Republicans pitch plan to cut electric bills, but could it hurt the environment?

Connecticut already has the second highest electric bills in the country.

John Craven

Feb 23, 2024, 10:47 PM

Updated 51 days ago

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As electric customers face yet another rate increase, Republican leaders unveiled a plan to cut your bill on Friday.
But critics say the savings could end up costing the environment.
"IT'S CRAZY"
Connecticut already has the second highest electric bills in the country.
"It's crazy, on the gas also," said Joan Sumpter, of Norwalk.
And they could go up again. Eversource is asking the state for an average $38 per month increase starting in May. For United Illuminating, it's $26.
"Everything higher, higher, higher," said Bob Raleigh, of Norwalk.
Now, Republican lawmakers are proposing sweeping changes.
"It has to come to an end," said the new Senate GOP leader Stephen Harding (R-Brookfield).
Utilities blame two major factors for the rate increase: losses from a shut-off moratorium for customers who can't pay, and higher prices they must pay for electricity from the Millstone nuclear power plant.
In the short term, Republican leaders want to cover $190 million in the shut-off losses with unspent federal American Rescue Plan money. Longer term, their plan would cap costly power purchase agreements, like the one Gov. Ned Lamont negotiated to keep Millstone open through 2029. Had the plant shut down, Connecticut would have lost one-third of its energy supply.
"We're still allowing double the market standard to procure other, cleaner levels of energy," Harding told reporters. "We're just simply saying, it has to cap somewhere."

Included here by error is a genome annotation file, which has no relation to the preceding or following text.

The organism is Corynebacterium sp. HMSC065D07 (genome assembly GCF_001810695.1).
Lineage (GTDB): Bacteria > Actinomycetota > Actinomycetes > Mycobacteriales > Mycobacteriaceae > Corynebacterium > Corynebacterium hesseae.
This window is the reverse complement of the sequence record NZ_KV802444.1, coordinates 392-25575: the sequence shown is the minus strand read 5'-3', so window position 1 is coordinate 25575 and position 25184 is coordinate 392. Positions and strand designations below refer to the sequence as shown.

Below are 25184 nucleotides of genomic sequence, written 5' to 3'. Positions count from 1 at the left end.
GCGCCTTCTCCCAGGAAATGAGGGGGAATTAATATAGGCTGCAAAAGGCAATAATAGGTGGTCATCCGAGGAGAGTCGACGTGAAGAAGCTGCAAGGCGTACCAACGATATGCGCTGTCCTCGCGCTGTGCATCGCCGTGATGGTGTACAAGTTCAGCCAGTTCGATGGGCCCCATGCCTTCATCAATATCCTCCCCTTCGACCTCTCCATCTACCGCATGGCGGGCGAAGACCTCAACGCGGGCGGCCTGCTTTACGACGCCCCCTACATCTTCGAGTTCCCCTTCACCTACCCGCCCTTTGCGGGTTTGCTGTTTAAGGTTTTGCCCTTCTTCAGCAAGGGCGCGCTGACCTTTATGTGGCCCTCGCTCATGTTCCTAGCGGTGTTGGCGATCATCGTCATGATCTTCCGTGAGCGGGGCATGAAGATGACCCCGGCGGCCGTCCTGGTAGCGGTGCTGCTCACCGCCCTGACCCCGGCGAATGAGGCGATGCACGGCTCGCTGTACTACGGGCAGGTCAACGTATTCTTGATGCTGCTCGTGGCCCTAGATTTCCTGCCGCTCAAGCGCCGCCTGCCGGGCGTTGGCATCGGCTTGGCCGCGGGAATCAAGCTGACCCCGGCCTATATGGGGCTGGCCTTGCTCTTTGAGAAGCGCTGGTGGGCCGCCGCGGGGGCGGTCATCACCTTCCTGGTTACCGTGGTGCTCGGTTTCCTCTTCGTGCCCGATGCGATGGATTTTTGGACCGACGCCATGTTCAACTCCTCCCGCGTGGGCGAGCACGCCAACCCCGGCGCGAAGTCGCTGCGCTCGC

Republicans also want to move certain "public policy" fees from customers' bills to the state budget. And they're proposing to separate the agency that sets utility rates – the Public Utilities Regulatory Authority (PURA) – from the Department of Energy and Environmental Protection (DEEP).
PURA has aggressively rejected utility rate hikes under chair Marissa Gillett. In response, Eversource and UI have warned that they might not be able to invest in upgrades to accommodate electric vehicle infrastructure.
ENVIRONMENTAL IMPACT?
Connecticut aims to get 2,000 megawatts of electricity from offshore wind by 2030, but that could be nearly impossible under the Republicans' strict price caps.
"It would never happen," said state Sen. Norm Needleman (D-Essex), co-chair of the Legislature's Energy & Technology Committee. "It would mean the end of wind and solar as we know it. It would mean the end of most hydropower. It might mean the end of Millstone."
Republican leaders said that's an exaggeration.
"I think, under our plan, we're more likely to see solar and wind and battery succeed in the long run, because we're making a competitive marketplace where they're forced to actually compete for people's business," said state Sen. Ryan Fazio (R-Greenwich).
Environmental groups are also concerned about another part of the Republican plan – bringing more natural gas supply into Connecticut.
"I think it's nonsense," said Needleman. "New York basically answered that by saying, 'No new pipelines.'"
Electric customers say, they just want relief.
"It's going to come to a point where you've got to choose in between what you eat or what you have to pay for," said Claude Harrison, of Norwalk.
The rate increases are not a done deal. PURA will hold a public hearing on March 18, and is likely to reject at least part of the request.


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